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The last two articles in this casebook argue the opposite view: that government surveillance needs careful oversight and should be more restricted and controlled. “Group Privacy and Government Surveillance of Religious Services” by Travis Dumsday appeared in the philosophical journal Monist, so he approaches the issue from an ethical perspective. Like Young, he agrees that government surveillance is necessary from a standpoint of security, but he emphasizes the moral aspect of surveillance: it involves a violation (loss of privacy) and may include deception and breach of trust (in the case of a federal agent pretending to be a member of a group). Because of these violations, surveillance requires a “fairly strong justification” if it is to be done without acting unethically (Dumsday 182). This justification must be in the form of a specific indication that a crime is occurring, like a tip from a member of the community. Blanket surveillance without probable cause, Dumsday states emphatically, is morally wrong.

The final article “The Snitch In Your Pocket – Law Enforcement is Tracking American’s Cell Phones in Real Time Without a Warrant” by Michael Isikoff, unlike the other three, is a news article and presents its argument for legal control of government surveillance in a very personal manner. He begins personalizing the issue by pointing out that most of America’s 277 million cell phone users are unaware that phone companies can track them. Newer phones contain a GPS (global positioning device), while the phone call itself is routed through towers that can be used to pinpoint the origin of the call. To show the extent of the problem, Isikoff quotes Al Gidari, a telecommunication lawyer for several wireless phone companies who says that his clients receive “thousands of requests per month” for cell phone data. The article concludes with a dialog between Justice Department lawyer Mike Eckenweiler and appeals-court judge Dolores Sloviter. The judge pointed out that some governments, like Iran, would use cell-phone data to track political protesters.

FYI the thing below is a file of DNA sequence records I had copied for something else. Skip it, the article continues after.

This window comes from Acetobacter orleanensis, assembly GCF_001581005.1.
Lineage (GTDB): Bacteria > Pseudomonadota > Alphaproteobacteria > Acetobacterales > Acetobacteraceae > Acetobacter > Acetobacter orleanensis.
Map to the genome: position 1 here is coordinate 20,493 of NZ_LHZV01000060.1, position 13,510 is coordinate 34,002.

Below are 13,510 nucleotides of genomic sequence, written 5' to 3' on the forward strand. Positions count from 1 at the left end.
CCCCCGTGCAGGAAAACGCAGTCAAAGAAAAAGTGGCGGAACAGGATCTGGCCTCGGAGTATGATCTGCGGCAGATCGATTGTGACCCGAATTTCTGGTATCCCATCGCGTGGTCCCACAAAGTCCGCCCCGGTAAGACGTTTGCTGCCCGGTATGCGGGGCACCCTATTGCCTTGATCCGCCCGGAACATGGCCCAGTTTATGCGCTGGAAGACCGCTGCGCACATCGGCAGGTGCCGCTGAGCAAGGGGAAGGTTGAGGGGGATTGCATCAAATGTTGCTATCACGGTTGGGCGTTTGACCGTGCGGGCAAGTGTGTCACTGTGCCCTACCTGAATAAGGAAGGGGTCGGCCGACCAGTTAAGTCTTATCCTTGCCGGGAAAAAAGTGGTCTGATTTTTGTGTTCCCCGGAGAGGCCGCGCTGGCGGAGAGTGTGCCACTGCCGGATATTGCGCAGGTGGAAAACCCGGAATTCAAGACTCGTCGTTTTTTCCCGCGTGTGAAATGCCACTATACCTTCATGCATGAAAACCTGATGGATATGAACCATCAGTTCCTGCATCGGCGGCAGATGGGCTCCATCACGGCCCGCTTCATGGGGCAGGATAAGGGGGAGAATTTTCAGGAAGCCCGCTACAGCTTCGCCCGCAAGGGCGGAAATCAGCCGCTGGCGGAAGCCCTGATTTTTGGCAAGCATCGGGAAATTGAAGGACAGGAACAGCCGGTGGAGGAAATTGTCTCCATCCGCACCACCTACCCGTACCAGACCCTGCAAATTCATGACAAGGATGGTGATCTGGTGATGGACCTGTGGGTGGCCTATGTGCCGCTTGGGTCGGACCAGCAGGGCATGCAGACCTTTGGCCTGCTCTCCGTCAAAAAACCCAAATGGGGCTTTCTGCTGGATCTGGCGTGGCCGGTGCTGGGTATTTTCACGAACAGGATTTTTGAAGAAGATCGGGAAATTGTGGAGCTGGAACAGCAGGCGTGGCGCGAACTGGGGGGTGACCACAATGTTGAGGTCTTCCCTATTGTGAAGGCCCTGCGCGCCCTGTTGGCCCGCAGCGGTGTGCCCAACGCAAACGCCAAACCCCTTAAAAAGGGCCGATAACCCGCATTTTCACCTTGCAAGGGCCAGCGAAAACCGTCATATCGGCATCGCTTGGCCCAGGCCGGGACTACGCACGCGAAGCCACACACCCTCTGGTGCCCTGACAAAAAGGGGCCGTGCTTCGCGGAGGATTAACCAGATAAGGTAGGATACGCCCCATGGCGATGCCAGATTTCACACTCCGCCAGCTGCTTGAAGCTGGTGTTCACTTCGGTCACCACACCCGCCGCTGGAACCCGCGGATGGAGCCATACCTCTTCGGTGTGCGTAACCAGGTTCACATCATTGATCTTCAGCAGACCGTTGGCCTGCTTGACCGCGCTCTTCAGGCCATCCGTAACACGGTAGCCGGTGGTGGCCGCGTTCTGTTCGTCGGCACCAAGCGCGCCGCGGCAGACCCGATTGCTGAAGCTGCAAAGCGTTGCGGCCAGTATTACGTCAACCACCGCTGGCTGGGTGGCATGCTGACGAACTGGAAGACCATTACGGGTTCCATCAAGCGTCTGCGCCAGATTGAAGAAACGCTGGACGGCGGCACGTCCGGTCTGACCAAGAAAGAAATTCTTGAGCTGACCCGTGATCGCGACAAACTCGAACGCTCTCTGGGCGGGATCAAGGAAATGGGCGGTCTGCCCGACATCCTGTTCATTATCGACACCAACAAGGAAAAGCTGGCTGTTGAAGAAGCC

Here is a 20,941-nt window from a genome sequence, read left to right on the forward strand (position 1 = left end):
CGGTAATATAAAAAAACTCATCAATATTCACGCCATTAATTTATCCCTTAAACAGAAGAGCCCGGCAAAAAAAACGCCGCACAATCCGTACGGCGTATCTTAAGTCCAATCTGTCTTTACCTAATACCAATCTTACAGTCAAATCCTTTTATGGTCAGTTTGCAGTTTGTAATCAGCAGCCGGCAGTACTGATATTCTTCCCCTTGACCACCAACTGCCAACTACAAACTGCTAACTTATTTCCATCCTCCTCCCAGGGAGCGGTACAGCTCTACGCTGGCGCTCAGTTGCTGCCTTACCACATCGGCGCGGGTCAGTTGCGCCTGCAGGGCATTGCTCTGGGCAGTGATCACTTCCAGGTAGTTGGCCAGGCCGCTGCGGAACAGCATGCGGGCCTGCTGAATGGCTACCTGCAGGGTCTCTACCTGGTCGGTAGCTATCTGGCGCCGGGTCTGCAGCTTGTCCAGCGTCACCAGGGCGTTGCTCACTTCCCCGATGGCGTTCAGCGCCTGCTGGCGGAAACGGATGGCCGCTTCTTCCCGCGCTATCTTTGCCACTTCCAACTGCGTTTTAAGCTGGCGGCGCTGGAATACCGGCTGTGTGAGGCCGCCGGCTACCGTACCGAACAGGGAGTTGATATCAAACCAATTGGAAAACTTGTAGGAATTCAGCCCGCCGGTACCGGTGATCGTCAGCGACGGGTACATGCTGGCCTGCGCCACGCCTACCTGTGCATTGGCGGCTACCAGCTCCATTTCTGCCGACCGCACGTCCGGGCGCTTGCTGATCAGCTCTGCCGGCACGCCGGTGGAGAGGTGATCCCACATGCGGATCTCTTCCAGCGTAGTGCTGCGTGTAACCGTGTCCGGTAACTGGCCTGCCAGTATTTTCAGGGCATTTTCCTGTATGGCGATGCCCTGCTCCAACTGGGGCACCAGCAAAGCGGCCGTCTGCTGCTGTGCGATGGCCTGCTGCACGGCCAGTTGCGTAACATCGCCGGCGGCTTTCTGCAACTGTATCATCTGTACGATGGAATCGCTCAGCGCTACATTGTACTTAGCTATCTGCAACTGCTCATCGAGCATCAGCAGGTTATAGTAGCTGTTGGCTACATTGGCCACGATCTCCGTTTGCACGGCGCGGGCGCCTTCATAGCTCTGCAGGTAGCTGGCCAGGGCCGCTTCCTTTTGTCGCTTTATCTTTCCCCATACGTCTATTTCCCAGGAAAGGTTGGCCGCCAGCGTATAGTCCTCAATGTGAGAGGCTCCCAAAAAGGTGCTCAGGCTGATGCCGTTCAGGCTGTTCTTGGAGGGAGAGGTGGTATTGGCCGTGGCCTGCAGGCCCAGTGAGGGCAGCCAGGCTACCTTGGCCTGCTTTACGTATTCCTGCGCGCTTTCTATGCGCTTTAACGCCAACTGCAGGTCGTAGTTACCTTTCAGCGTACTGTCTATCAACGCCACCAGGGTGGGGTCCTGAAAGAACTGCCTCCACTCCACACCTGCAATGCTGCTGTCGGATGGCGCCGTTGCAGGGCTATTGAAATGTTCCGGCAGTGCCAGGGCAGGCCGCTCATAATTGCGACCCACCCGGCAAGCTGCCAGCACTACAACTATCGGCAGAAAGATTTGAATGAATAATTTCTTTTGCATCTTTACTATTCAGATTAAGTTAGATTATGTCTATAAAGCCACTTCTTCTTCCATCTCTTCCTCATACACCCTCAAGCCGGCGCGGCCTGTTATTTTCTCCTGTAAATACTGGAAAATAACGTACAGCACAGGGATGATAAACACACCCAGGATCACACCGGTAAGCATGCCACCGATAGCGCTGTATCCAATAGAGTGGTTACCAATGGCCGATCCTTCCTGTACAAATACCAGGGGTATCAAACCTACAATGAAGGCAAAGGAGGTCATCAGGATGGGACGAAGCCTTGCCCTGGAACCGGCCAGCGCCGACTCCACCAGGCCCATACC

“Now, can the government assure us,” she pressed Eckenweiler, “that Justice would never use the provisions in the communications law to collect cell-phone data for such a purpose in the United States? ” […Eckenweiler] finally acknowledged, “Yes, your honor. It can be used constitutionally for that purpose. ” (Isiskoff 2).

That brief moment in court neatly makes Isikoff’s argument for him. The potential for abuse of this type of surveillance is great.

Looking toward the future, the issue of privacy and government surveillance will continue to grow in importance. New technologies will continue to present us with newer challenges. The Department of Defense is working to develop a Total Information Awareness Program which would use new surveillance and analysis systems to protect citizens from terrorism. When this system is completed, it will provide a computerized record of a person’s entire life, including vital statistics, medical, financial, email, Internet, phone and travel records (Fischer and Green 14). The implications of such a database and the potentials for crime prevention as well as abuse are enormous. While the articles in this casebook present different arguments from a variety of viewpoints, they all agree one point: the need for judicial oversight is imperative for balancing the right to privacy and government surveillance.